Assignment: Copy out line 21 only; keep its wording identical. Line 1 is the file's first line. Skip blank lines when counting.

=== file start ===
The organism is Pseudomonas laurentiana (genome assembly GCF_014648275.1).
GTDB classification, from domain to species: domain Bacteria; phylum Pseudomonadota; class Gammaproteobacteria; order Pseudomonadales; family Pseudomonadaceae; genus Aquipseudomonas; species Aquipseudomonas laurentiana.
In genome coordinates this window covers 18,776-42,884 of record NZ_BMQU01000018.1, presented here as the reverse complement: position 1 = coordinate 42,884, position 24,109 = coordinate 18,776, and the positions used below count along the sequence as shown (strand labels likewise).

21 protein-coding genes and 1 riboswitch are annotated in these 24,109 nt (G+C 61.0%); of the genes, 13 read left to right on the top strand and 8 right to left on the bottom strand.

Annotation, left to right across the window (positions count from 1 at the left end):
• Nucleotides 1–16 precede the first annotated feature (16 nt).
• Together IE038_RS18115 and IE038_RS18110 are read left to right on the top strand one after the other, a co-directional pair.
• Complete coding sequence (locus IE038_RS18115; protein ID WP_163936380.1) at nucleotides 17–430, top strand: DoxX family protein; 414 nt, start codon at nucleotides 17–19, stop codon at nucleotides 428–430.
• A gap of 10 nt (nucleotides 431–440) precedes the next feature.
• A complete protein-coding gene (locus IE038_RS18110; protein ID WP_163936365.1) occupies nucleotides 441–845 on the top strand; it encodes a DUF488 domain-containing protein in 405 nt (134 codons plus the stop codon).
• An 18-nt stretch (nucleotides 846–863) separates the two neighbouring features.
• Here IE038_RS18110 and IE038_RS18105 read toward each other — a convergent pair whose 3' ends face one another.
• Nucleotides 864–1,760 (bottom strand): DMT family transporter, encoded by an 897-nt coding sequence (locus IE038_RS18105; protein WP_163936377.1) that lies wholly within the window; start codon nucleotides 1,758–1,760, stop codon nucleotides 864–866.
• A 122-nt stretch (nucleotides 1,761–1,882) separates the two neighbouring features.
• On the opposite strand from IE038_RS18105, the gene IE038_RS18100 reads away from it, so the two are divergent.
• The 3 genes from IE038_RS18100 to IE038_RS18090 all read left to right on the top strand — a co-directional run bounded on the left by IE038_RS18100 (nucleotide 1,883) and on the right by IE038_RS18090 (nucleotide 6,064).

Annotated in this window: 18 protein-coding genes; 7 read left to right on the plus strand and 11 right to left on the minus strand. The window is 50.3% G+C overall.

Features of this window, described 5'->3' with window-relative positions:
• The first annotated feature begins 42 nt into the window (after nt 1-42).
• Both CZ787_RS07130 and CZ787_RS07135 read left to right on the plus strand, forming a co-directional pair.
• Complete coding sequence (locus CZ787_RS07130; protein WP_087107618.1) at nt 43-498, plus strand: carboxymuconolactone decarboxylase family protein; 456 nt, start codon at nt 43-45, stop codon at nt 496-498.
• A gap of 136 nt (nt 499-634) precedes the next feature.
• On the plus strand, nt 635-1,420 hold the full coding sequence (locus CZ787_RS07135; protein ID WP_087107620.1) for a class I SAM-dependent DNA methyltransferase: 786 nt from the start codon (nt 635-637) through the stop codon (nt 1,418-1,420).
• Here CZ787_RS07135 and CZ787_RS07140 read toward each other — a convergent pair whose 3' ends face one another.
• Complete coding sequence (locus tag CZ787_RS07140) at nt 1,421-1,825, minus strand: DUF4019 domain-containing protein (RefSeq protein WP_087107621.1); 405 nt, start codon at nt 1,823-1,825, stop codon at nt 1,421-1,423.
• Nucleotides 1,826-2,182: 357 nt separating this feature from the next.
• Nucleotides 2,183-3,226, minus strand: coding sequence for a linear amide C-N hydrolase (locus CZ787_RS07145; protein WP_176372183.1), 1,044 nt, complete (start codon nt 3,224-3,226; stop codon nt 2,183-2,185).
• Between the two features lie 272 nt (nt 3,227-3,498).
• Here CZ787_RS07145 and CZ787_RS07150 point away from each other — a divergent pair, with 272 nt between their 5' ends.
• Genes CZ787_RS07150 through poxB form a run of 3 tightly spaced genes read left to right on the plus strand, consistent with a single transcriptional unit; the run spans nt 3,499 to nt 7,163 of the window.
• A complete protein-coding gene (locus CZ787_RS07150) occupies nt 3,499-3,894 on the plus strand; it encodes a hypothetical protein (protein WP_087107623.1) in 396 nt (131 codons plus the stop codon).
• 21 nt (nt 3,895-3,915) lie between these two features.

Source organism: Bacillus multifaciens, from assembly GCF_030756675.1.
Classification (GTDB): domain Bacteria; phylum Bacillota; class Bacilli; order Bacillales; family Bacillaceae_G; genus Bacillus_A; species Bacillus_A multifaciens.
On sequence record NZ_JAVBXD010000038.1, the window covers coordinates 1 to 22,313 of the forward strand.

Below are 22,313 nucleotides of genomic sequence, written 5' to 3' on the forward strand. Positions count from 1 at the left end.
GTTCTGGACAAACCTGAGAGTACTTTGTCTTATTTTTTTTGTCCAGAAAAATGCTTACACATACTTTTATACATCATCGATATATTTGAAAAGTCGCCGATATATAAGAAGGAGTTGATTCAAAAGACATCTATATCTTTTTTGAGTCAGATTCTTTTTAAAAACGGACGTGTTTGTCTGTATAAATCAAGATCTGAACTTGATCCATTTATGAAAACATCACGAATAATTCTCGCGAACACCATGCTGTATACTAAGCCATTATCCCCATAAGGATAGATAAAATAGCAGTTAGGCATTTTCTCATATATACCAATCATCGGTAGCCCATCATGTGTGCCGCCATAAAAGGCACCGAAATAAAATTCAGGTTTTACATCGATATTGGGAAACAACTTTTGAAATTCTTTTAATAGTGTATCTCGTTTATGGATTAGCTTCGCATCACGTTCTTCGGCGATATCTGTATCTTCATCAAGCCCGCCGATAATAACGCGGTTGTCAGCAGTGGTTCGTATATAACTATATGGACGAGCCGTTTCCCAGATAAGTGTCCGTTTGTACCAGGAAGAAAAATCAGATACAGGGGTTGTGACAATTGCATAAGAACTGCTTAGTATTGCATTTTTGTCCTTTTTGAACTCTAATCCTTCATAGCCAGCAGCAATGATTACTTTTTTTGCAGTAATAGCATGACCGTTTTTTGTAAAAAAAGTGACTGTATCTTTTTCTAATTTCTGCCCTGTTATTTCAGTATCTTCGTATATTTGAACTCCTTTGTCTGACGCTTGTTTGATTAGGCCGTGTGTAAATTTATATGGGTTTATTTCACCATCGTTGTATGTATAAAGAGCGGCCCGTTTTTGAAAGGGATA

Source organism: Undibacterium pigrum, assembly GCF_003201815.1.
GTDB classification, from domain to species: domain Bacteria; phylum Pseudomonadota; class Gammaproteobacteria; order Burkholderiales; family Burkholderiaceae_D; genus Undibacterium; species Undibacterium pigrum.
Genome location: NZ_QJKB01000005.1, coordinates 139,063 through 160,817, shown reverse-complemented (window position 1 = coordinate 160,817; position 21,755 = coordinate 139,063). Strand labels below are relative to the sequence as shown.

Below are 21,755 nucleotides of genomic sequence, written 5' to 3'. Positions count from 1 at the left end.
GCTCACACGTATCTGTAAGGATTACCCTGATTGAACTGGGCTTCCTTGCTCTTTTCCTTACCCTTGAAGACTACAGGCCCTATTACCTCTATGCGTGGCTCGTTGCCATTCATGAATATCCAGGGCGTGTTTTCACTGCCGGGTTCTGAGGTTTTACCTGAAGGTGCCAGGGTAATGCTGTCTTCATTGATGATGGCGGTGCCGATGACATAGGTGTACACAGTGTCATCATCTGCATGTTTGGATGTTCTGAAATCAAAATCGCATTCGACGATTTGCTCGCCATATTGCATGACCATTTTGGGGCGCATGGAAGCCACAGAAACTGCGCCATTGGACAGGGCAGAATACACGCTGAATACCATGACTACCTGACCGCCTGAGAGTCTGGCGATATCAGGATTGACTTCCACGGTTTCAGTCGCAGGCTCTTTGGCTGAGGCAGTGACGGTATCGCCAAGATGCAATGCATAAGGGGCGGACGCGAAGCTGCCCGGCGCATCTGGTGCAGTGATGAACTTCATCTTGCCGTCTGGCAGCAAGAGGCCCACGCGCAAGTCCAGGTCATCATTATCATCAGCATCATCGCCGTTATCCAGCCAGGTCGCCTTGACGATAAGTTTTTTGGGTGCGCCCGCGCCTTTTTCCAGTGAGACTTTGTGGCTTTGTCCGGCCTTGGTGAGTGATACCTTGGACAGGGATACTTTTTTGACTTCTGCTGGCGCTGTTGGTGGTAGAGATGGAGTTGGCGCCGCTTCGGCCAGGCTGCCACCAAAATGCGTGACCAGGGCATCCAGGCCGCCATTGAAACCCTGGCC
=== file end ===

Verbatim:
• Complete coding sequence (locus CZ787_RS07130; protein WP_087107618.1) at nt 43-498, plus strand: carboxymuconolactone decarboxylase family protein; 456 nt, start codon at nt 43-45, stop codon at nt 496-498.